Get a good CEO. Just as a corporation needs a chief executive officer to oversee its many departments, you may need a primary care physician to look at the big picture and help you make sure treatment for numerous conditions is well coordinated.

Consider palliative care. It’s a misconception that palliative care is only for the end of life. When you have serious degenerative illness — like heart failure, Parkinson’s disease, or a breathing disorder — your quality of life suffers. A palliative care physician can help you manage those conditions, maximize your function, and preserve as much quality of life as possible. “We want to meet people early on, not in crisis mode,” Dr. Stevens says. “Maybe we can prevent a fall or address pain. We can talk about what to expect, so when something happens over time, it won’t be a surprise.”

Be your own advocate. Finally, remember that no one understands how you’re feeling better than you do. Ask questions about your treatment, and don’t be afraid to speak up if you’re having trouble managing your conditions or if you’re concerned about the way your doctors are doing the job.

 

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How the Hospice Benefit Could Be Redefined

Published in Home Health Care News By Amy Baxter

As recent changes across the health care system over the last few years indicate that person-centered, interdisciplinary care can improve clinical outcomes, boost patient satisfaction and potentially lower overall costs, hospice care could see an evolution ahead.

Hospice has become known as the first truly interdisciplinary benefit, bringing together many types of care under one roof. As more alternative payment models (APMs), managed care organizations and Medicare Advantage plans seek more flexibility in caring for patients with a person-centered approach, hospice is similarly looking for a way into these increasingly popular care models.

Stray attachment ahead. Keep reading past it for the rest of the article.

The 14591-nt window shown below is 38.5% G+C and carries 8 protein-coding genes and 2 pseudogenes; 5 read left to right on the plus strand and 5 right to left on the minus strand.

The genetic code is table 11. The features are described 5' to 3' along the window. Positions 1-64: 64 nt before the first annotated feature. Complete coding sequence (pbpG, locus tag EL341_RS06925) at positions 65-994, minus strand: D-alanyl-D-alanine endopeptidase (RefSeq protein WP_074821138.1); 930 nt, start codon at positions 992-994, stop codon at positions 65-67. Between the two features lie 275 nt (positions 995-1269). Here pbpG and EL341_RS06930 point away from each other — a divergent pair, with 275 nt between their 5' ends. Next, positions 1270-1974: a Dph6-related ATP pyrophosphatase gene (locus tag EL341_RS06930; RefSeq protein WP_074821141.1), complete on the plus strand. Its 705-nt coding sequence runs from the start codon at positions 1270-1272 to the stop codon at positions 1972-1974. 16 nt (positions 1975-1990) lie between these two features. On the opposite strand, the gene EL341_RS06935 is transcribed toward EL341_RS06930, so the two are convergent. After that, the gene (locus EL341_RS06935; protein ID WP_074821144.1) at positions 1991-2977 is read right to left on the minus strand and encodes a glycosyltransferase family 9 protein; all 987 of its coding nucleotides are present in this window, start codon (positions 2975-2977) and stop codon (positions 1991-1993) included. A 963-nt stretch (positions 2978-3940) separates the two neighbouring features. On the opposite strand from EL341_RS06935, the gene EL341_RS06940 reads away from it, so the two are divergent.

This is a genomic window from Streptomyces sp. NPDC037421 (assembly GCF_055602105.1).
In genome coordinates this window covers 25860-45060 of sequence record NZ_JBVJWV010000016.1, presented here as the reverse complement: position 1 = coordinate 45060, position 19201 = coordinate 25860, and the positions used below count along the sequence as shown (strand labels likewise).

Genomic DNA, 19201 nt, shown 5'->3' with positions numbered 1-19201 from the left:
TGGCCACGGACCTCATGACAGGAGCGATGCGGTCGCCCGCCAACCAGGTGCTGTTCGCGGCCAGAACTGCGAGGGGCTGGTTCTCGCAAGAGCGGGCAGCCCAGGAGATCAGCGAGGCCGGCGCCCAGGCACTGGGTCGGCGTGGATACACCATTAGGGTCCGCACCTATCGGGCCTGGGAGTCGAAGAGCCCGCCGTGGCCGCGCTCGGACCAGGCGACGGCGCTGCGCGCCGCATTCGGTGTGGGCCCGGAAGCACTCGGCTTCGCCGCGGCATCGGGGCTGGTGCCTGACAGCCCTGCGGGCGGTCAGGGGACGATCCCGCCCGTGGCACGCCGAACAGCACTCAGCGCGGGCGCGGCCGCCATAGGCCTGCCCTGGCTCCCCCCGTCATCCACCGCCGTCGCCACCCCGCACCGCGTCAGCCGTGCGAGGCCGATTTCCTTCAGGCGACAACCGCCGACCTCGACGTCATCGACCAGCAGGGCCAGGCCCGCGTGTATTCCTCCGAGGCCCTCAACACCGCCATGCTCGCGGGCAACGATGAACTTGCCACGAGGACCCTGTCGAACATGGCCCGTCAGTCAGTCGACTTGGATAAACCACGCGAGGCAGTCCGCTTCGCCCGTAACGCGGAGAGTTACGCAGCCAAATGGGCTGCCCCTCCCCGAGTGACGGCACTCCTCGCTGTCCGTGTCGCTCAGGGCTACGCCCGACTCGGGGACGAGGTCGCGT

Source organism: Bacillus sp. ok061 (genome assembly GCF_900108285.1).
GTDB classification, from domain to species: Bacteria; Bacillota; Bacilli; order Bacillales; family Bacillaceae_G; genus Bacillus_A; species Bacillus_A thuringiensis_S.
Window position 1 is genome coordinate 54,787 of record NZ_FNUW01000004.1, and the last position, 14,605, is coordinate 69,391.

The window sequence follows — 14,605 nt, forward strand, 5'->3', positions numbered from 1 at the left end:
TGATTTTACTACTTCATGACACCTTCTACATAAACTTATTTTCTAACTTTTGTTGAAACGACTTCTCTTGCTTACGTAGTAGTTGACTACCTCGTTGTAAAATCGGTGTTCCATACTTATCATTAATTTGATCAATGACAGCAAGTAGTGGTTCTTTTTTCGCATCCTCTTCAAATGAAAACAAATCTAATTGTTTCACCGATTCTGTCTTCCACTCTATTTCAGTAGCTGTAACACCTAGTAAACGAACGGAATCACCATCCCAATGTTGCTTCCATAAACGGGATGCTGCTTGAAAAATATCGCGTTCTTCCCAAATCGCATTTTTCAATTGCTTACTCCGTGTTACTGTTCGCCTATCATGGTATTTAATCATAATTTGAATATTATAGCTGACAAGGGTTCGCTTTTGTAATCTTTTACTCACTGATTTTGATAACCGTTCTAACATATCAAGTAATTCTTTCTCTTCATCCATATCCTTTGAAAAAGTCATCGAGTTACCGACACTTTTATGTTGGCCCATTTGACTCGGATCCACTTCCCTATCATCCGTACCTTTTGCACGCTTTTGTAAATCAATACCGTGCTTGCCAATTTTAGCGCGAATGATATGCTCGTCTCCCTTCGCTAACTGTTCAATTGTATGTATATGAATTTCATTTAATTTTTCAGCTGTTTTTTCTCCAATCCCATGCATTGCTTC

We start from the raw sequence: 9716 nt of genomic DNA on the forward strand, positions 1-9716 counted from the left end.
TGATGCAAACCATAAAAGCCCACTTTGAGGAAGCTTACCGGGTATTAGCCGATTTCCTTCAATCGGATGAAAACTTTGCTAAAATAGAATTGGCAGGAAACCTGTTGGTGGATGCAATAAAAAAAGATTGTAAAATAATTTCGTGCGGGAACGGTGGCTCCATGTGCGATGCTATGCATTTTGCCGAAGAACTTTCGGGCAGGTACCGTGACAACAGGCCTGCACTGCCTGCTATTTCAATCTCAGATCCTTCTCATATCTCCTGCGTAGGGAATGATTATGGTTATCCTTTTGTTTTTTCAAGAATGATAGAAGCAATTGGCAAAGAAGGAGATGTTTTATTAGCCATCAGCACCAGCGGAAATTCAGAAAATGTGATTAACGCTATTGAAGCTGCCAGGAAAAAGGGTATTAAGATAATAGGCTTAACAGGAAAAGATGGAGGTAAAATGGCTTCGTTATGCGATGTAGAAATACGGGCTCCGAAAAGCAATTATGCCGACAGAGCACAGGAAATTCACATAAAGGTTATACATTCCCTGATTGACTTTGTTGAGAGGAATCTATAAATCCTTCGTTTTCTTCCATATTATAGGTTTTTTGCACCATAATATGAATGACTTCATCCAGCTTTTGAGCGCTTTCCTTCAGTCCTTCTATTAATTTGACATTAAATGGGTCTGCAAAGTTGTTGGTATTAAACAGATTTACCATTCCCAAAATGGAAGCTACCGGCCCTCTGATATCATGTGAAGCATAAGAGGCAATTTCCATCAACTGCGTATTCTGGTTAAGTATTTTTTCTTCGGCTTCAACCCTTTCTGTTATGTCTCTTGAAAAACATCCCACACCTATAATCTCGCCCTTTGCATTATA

Home Health Care News caught up with Edo Banach, CEO of the National Hospice and Palliative Care Organization (NHPCO), to discover how the association is helping push the boundaries of hospice care with a new advertising campaign aimed at consumers and lawmakers, and efforts to redefine the benefit. Banach, who has been at the helm of NHPCO for more than a year, has an extensive background of working closely with the regulations and innovations departments at the Centers for Medicare & Medicaid Services (CMS) before the hospice industry “came calling.”

Here’s where Banach believes hospice is going.

Overall, what are the biggest changes you’ve seen during your career in health care?

Banach: One thing that is positive is when I started working in health care 16 years ago, it was really hard. What I’ve seen is, back then, managed care companies weren’t falling all over themselves to manage coordinated care. You had a really more siloed system than you have now, pre-Affordable Care Act (ACA), pre-[Medicare] Part D.

Managed care companies can now pay for less medical benefits [by supplementing with non-medical benefits]. We’re getting more integrated. We are moving in the right direction. I want to make sure that the integration and technology is used as a tool to help supplement real, compassionate interdisciplinary care, not one-step-removed care.

So, you talk about hospice being a movement. Where do you see hospice moving to?

One way we see it moving is upstream, but it is an absolute shame that people have to give up so-called curative care in order to get palliative care, hospice. It shouldn’t be a choice. You should be able to get both.

I think when people get both, they often see the value of palliative care. There is a demonstration now called the Care Choices model, which is testing out if curative and palliative care saves money or not, [if it] is an improvement on quality or not, and that will be very helpful and telling.

My goal in the next couple years, if not the next couple months, is to create a pre-hospice palliative care benefit that will allow folks to benefit from person-centered interdisciplinary care, that you see in hospice, earlier. When they have a serious illness, [palliative care is] a pathway and a glide path to receive the full-on hospice benefit that they will eventually receive.

Most people are on hospice now for only a couple of weeks, if not a couple days.

Just like former First Lady Barbara Bush.

Yes, she took comfort care and passed away two days later. And I think that’s not enough time for the system of care to actually have the impact that it needs to have.

Part of it is the choice that people make. Do you want curative care or do you want palliative care? You should be able to get both, and I think that’s crucial. That’s something that we will get to.